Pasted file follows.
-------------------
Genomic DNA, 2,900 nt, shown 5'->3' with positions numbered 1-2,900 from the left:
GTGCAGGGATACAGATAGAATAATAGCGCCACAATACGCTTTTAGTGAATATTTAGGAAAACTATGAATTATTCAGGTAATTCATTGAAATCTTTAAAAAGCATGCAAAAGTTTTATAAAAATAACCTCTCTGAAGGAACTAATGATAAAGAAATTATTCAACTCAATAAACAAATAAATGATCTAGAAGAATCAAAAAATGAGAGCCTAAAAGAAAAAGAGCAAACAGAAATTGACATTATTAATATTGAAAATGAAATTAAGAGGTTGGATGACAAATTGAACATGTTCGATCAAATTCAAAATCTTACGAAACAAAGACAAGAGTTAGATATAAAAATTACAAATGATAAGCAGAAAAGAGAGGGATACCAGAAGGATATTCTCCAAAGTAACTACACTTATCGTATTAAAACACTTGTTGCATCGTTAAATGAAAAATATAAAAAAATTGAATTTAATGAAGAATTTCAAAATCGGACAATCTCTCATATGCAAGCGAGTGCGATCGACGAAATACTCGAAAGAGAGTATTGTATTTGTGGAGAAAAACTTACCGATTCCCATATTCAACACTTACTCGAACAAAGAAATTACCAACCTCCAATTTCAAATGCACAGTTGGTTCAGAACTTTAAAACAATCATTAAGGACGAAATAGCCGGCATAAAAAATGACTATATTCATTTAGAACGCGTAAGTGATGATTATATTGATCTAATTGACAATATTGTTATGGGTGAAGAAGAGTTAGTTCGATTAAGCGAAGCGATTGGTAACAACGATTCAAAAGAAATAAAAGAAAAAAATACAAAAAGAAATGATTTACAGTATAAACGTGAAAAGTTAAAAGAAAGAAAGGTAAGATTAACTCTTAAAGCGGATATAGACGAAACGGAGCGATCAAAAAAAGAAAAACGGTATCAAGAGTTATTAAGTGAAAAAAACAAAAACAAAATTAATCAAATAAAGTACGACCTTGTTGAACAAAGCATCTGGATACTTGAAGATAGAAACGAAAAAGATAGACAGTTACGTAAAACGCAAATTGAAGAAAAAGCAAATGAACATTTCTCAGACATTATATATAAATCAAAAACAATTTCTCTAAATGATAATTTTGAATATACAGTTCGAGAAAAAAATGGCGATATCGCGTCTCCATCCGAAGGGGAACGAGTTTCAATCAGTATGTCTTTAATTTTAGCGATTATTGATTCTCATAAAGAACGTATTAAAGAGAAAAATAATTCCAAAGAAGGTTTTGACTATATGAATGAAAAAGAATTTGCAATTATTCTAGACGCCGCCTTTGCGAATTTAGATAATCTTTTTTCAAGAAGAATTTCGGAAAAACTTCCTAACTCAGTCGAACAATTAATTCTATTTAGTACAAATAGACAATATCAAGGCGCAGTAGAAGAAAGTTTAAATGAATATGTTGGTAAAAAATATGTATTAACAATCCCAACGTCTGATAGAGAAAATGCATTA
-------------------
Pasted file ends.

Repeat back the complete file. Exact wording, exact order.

Genomic DNA, 2,900 nt, shown 5'->3' with positions numbered 1-2,900 from the left:
GTGCAGGGATACAGATAGAATAATAGCGCCACAATACGCTTTTAGTGAATATTTAGGAAAACTATGAATTATTCAGGTAATTCATTGAAATCTTTAAAAAGCATGCAAAAGTTTTATAAAAATAACCTCTCTGAAGGAACTAATGATAAAGAAATTATTCAACTCAATAAACAAATAAATGATCTAGAAGAATCAAAAAATGAGAGCCTAAAAGAAAAAGAGCAAACAGAAATTGACATTATTAATATTGAAAATGAAATTAAGAGGTTGGATGACAAATTGAACATGTTCGATCAAATTCAAAATCTTACGAAACAAAGACAAGAGTTAGATATAAAAATTACAAATGATAAGCAGAAAAGAGAGGGATACCAGAAGGATATTCTCCAAAGTAACTACACTTATCGTATTAAAACACTTGTTGCATCGTTAAATGAAAAATATAAAAAAATTGAATTTAATGAAGAATTTCAAAATCGGACAATCTCTCATATGCAAGCGAGTGCGATCGACGAAATACTCGAAAGAGAGTATTGTATTTGTGGAGAAAAACTTACCGATTCCCATATTCAACACTTACTCGAACAAAGAAATTACCAACCTCCAATTTCAAATGCACAGTTGGTTCAGAACTTTAAAACAATCATTAAGGACGAAATAGCCGGCATAAAAAATGACTATATTCATTTAGAACGCGTAAGTGATGATTATATTGATCTAATTGACAATATTGTTATGGGTGAAGAAGAGTTAGTTCGATTAAGCGAAGCGATTGGTAACAACGATTCAAAAGAAATAAAAGAAAAAAATACAAAAAGAAATGATTTACAGTATAAACGTGAAAAGTTAAAAGAAAGAAAGGTAAGATTAACTCTTAAAGCGGATATAGACGAAACGGAGCGATCAAAAAAAGAAAAACGGTATCAAGAGTTATTAAGTGAAAAAAACAAAAACAAAATTAATCAAATAAAGTACGACCTTGTTGAACAAAGCATCTGGATACTTGAAGATAGAAACGAAAAAGATAGACAGTTACGTAAAACGCAAATTGAAGAAAAAGCAAATGAACATTTCTCAGACATTATATATAAATCAAAAACAATTTCTCTAAATGATAATTTTGAATATACAGTTCGAGAAAAAAATGGCGATATCGCGTCTCCATCCGAAGGGGAACGAGTTTCAATCAGTATGTCTTTAATTTTAGCGATTATTGATTCTCATAAAGAACGTATTAAAGAGAAAAATAATTCCAAAGAAGGTTTTGACTATATGAATGAAAAAGAATTTGCAATTATTCTAGACGCCGCCTTTGCGAATTTAGATAATCTTTTTTCAAGAAGAATTTCGGAAAAACTTCCTAACTCAGTCGAACAATTAATTCTATTTAGTACAAATAGACAATATCAAGGCGCAGTAGAAGAAAGTTTAAATGAATATGTTGGTAAAAAATATGTATTAACAATCCCAACGTCTGATAGAGAAAATGCATTA